If it were being built today, a 44ft (13m) diameter tunnel under a river estuary, with two branches, underwater junctions and four tunnel portals to be squeezed into city centre locations would be an incredibly large-scale project.
In 1923, the only viable prospect was to have it excavated by hand. No tunnel of comparable diameter had been built before, and nothing existed to match its length or its complexity. No ground surveys could be carried out. No mechanism existed by which central government could plan such large-scale schemes. The railways, which held enormous political sway, were vociferous opponents, given that they operated the only existing river crossing. The odds were, really, stacked against it.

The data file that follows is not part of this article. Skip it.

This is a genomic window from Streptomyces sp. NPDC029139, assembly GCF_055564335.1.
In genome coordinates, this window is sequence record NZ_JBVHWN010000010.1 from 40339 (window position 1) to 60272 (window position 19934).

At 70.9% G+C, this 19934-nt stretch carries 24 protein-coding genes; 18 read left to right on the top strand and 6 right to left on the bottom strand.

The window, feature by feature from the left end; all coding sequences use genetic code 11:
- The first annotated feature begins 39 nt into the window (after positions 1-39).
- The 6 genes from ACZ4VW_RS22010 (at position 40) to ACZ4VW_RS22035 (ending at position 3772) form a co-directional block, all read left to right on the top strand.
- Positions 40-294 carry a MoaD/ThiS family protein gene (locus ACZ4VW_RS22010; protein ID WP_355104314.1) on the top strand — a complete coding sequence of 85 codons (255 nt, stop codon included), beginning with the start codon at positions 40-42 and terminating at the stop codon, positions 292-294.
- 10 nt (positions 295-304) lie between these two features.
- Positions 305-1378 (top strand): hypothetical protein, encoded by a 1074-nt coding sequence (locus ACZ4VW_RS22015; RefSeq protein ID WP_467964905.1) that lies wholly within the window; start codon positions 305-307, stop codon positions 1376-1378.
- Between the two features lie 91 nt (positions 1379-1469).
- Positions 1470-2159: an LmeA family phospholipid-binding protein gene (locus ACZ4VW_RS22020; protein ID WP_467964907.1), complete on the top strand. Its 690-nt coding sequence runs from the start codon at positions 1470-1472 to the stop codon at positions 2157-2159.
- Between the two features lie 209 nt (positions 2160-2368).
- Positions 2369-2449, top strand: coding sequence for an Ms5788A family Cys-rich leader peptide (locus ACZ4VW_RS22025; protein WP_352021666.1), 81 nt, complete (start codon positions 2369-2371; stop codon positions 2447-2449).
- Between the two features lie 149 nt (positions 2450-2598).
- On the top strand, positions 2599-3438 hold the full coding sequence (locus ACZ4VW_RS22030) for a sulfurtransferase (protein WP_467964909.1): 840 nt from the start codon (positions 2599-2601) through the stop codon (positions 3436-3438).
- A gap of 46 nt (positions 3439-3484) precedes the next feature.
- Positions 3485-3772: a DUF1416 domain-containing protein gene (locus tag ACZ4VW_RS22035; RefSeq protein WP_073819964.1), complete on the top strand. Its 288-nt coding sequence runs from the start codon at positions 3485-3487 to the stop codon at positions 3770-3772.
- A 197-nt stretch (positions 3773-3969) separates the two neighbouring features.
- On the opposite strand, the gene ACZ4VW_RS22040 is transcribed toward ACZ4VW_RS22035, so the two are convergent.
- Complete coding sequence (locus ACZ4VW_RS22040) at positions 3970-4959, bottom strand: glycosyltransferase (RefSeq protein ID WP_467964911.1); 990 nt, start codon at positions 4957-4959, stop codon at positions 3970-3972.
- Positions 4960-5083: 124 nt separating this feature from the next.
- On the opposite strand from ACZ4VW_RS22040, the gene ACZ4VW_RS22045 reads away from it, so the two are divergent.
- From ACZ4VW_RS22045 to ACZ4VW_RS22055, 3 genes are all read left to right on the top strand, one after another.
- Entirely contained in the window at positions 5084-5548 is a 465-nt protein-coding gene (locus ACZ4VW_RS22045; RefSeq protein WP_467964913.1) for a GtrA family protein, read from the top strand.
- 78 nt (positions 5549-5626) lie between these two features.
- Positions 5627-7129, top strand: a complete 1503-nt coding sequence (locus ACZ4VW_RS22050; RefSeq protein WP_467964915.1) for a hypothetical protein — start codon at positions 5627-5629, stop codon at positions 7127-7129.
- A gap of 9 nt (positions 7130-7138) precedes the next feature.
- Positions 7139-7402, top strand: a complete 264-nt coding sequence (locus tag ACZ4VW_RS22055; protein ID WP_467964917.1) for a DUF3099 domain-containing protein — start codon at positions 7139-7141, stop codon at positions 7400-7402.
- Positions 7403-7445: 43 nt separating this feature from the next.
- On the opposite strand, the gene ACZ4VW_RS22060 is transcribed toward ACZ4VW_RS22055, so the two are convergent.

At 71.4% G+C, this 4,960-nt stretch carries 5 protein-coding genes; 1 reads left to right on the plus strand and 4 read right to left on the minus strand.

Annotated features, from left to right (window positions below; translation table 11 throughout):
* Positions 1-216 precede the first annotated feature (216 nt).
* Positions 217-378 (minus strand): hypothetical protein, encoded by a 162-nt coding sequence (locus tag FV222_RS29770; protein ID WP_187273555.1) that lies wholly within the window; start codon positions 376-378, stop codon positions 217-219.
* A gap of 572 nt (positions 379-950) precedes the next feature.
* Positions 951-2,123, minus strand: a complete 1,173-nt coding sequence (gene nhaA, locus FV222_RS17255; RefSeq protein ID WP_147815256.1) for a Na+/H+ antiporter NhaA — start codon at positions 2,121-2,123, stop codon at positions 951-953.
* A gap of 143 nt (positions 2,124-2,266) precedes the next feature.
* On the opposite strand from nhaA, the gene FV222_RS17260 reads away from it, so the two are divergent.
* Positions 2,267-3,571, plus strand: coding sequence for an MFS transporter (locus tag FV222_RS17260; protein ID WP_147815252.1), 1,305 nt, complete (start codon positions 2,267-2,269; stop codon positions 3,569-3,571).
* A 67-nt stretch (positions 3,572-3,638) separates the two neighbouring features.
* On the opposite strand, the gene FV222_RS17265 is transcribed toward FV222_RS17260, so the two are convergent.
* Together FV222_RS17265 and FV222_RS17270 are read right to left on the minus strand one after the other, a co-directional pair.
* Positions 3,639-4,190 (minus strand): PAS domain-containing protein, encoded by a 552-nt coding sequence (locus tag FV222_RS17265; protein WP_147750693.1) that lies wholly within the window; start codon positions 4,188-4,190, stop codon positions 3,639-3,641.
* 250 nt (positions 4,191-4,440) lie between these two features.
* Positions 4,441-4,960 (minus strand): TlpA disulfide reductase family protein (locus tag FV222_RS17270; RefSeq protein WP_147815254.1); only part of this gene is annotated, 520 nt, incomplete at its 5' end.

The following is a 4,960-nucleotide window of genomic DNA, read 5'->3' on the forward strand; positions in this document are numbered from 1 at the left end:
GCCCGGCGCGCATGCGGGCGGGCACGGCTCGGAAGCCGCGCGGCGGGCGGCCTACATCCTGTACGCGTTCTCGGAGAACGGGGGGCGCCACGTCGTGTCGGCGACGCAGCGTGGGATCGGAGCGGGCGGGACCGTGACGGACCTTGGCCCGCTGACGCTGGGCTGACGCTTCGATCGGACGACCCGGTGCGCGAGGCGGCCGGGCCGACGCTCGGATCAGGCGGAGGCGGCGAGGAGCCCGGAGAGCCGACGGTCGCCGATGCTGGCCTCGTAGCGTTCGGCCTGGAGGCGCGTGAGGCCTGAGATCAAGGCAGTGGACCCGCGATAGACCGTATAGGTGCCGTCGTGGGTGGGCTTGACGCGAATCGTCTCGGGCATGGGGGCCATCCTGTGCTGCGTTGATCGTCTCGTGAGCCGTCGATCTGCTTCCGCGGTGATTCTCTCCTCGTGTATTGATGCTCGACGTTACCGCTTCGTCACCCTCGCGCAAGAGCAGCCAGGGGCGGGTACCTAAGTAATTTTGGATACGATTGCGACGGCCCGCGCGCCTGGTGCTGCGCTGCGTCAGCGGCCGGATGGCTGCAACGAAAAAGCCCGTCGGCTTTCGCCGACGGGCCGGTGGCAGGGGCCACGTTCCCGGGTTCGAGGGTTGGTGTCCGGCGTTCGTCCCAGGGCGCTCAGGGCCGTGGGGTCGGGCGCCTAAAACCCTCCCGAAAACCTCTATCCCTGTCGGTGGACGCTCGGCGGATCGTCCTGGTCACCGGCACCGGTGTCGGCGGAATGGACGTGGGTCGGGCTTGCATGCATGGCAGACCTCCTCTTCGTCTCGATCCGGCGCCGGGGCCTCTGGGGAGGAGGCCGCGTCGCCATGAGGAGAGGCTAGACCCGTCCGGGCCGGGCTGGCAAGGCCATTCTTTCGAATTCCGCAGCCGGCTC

All the same, the Mersey Tunnel Joint Committee was formed in 1923 and within a little more than two years work had started. When it opened, it was the engineering marvel of the world.